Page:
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Dark roasted and dangerous: Everything you should know about caffeine intoxication

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For many Americans, a morning routine is not complete without a cup of joe. The National Coffee Association reports the average American drinks just over three cups daily. And some people opt to get their caffeine through energy drinks or caffeine pills.

While everyone’s tolerance is different, there is a limit to how much caffeine people can have in their systems. Jittery fingers and a racing heartbeat are common signs that you’re over-caffeinated. In rarer scenarios, an overconsumption of caffeine can lead to a state called caffeine intoxication or caffeine overdose.

Caffeine intoxication occurs when a person has dangerously high levels of caffeine in the system. It creates a spectrum of unpleasant and severe symptoms, such as trouble breathing and seizures. There are a few cases where people have died from caffeine intoxication.

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While rare, there is always a potential for caffeine intoxication if a person is drinking irresponsibly. Recognizing the signs and factors that increase the risk of a caffeine overdose can help you avoid it in the first place.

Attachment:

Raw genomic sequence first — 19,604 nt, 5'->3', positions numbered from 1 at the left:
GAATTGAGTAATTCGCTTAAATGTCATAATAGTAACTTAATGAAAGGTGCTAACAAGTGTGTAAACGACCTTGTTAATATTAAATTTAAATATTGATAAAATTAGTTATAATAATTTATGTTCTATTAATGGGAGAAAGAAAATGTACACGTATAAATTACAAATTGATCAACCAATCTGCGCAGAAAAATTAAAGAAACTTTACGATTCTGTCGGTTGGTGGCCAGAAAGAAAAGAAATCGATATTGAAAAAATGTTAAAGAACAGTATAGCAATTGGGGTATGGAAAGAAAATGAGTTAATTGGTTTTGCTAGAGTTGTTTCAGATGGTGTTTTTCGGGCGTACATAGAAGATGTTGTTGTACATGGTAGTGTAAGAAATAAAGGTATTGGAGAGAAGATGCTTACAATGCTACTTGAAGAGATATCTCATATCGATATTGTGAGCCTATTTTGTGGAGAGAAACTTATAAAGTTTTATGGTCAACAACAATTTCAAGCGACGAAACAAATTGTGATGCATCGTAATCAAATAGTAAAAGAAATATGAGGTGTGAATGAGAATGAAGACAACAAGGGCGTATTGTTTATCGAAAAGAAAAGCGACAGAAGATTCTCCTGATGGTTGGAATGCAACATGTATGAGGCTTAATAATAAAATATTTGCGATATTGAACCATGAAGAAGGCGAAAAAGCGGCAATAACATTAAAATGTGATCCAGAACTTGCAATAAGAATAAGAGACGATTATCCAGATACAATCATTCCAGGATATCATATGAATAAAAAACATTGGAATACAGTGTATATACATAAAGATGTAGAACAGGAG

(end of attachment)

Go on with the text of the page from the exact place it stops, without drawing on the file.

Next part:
How much caffeine is too much?

Caffeine intoxication is more than the headache you get from drinking too much expresso. It happens when people ingest an excessive amount of caffeine. The US Food and Drug Administration defines this limit as anything more than 400 milligrams of caffeine daily for healthy adults. This is equivalent to four or five cups of coffee.

Consuming slightly more than 400 milligrams of caffeine is not enough to kill or permanently impair someone, said Erin Palinski-Wade, a registered dietitian at EKP Nutrition Communications in New Jersey. The average adult will likely feel anxious and irritable. The more toxic effects of caffeine intoxication appear when people have 1,200 milligrams, about 12 cups of coffee, in their system.

That cup of morning coffee may affect you differently than your friend. - Oleg Breslavtsev/Moment RF/Getty Images
That cup of morning coffee may affect you differently than your friend. - Oleg Breslavtsev/Moment RF/Getty Images

Caffeine intoxication ranges from unpleasant to life-threatening

Caffeine intoxication creates a variety of severely damaging effects on the body.

Nima Majlesi, director of medical toxicology at Staten Island University Hospital, said the stimulant effects of caffeine disrupt your normal heart rhythm, leading to abnormal heartbeats and possible cardiac arrest. Additionally, Palinski-Wade said people with a caffeine overdose may experience gastrointestinal issues such as vomiting and diarrhea.

Since coffee increases urination, Majlesi said severely over-caffeinated people risk flushing out essential minerals, especially potassium. Low potassium levels, or hypokalemia, can damage muscles to the point of possible paralysis, cause difficulty breathing from weakened respiratory muscles and prevent kidneys from doing their job.